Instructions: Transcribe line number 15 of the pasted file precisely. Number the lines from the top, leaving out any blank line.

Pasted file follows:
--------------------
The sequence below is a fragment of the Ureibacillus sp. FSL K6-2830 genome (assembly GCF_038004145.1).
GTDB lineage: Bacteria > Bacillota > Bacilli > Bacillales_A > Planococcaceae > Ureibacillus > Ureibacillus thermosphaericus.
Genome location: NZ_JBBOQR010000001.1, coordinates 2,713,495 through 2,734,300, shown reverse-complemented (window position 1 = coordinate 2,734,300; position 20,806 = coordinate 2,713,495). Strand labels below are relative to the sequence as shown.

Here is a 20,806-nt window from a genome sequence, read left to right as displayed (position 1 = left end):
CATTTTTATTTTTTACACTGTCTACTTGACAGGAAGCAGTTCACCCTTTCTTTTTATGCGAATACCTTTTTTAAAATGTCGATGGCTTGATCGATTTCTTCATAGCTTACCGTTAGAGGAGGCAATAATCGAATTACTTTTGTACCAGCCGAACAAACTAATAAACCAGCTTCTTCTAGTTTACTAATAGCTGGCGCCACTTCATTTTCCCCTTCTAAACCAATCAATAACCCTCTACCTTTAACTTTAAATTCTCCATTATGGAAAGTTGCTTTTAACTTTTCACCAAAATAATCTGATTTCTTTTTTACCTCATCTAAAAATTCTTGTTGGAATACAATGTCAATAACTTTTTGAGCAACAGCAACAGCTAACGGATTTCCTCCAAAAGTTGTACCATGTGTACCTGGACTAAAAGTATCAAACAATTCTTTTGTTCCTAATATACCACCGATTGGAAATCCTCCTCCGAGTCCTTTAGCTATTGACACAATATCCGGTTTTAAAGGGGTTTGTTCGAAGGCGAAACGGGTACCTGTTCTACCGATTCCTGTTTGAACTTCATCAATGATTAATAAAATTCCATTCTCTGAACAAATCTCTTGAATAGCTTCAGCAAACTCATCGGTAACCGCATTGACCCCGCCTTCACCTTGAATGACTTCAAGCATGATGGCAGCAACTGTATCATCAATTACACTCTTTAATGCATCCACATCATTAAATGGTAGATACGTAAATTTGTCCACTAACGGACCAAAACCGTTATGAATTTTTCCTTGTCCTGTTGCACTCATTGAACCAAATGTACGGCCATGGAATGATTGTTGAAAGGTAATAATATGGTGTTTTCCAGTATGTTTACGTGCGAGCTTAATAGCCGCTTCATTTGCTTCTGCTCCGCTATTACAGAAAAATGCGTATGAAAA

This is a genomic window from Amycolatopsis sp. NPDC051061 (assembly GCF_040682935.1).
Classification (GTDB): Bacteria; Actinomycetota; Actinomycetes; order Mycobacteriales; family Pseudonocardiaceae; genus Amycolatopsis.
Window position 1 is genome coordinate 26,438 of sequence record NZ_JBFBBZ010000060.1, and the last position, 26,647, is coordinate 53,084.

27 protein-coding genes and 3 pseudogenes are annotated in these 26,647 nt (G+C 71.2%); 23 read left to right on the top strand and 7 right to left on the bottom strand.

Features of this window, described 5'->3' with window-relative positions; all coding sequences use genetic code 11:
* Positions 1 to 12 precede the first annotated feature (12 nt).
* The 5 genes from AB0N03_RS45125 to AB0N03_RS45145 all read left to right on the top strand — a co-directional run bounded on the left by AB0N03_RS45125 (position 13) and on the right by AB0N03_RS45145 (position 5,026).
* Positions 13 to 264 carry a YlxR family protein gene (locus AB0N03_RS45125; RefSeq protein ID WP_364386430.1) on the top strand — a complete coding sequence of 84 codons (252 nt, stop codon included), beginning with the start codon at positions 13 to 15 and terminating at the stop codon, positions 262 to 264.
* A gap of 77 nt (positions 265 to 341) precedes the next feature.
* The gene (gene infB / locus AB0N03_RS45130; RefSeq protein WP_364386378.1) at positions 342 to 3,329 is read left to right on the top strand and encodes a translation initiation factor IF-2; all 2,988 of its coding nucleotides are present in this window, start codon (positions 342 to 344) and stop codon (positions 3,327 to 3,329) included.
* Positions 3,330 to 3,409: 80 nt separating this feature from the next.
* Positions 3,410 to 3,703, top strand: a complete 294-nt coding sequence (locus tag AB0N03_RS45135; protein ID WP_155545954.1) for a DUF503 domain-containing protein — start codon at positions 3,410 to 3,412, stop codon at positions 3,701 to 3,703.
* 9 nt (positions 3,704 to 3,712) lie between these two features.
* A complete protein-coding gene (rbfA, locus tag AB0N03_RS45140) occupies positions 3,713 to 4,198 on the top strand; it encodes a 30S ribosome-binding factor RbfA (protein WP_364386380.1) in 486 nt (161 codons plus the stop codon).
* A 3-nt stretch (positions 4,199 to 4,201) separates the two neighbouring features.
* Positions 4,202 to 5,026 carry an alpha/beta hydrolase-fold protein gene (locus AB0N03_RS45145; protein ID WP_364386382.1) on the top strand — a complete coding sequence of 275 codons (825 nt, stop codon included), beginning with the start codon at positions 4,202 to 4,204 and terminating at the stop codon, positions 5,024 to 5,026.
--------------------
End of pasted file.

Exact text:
* The gene (gene infB / locus AB0N03_RS45130; RefSeq protein WP_364386378.1) at positions 342 to 3,329 is read left to right on the top strand and encodes a translation initiation factor IF-2; all 2,988 of its coding nucleotides are present in this window, start codon (positions 342 to 344) and stop codon (positions 3,327 to 3,329) included.